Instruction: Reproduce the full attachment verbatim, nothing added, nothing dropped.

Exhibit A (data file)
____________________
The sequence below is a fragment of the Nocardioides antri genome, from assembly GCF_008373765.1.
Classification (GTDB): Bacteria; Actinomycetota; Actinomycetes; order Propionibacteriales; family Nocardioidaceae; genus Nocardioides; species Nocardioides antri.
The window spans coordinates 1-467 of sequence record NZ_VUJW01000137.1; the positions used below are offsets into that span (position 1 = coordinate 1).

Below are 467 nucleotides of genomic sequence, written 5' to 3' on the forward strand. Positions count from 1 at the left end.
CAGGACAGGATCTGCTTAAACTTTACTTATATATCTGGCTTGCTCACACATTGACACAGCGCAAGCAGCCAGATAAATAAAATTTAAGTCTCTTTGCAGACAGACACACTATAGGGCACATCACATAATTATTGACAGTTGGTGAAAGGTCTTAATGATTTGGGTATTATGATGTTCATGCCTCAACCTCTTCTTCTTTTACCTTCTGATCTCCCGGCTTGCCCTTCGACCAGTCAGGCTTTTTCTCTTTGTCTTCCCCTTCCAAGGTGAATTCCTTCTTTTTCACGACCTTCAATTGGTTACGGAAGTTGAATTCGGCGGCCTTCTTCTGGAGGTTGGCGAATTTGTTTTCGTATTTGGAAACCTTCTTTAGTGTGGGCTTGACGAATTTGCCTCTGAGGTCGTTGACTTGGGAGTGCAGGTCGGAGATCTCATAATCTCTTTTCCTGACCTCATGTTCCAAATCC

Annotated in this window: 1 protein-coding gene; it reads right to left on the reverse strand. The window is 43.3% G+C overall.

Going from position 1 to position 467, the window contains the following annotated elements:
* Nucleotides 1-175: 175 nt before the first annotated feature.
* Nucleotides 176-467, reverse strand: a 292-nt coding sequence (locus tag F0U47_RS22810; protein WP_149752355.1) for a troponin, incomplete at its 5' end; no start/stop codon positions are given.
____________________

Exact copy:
The sequence below is a fragment of the Nocardioides antri genome, from assembly GCF_008373765.1.
Classification (GTDB): Bacteria; Actinomycetota; Actinomycetes; order Propionibacteriales; family Nocardioidaceae; genus Nocardioides; species Nocardioides antri.
The window spans coordinates 1-467 of sequence record NZ_VUJW01000137.1; the positions used below are offsets into that span (position 1 = coordinate 1).

Below are 467 nucleotides of genomic sequence, written 5' to 3' on the forward strand. Positions count from 1 at the left end.
CAGGACAGGATCTGCTTAAACTTTACTTATATATCTGGCTTGCTCACACATTGACACAGCGCAAGCAGCCAGATAAATAAAATTTAAGTCTCTTTGCAGACAGACACACTATAGGGCACATCACATAATTATTGACAGTTGGTGAAAGGTCTTAATGATTTGGGTATTATGATGTTCATGCCTCAACCTCTTCTTCTTTTACCTTCTGATCTCCCGGCTTGCCCTTCGACCAGTCAGGCTTTTTCTCTTTGTCTTCCCCTTCCAAGGTGAATTCCTTCTTTTTCACGACCTTCAATTGGTTACGGAAGTTGAATTCGGCGGCCTTCTTCTGGAGGTTGGCGAATTTGTTTTCGTATTTGGAAACCTTCTTTAGTGTGGGCTTGACGAATTTGCCTCTGAGGTCGTTGACTTGGGAGTGCAGGTCGGAGATCTCATAATCTCTTTTCCTGACCTCATGTTCCAAATCC

Annotated in this window: 1 protein-coding gene; it reads right to left on the reverse strand. The window is 43.3% G+C overall.

Going from position 1 to position 467, the window contains the following annotated elements:
* Nucleotides 1-175: 175 nt before the first annotated feature.
* Nucleotides 176-467, reverse strand: a 292-nt coding sequence (locus tag F0U47_RS22810; protein WP_149752355.1) for a troponin, incomplete at its 5' end; no start/stop codon positions are given.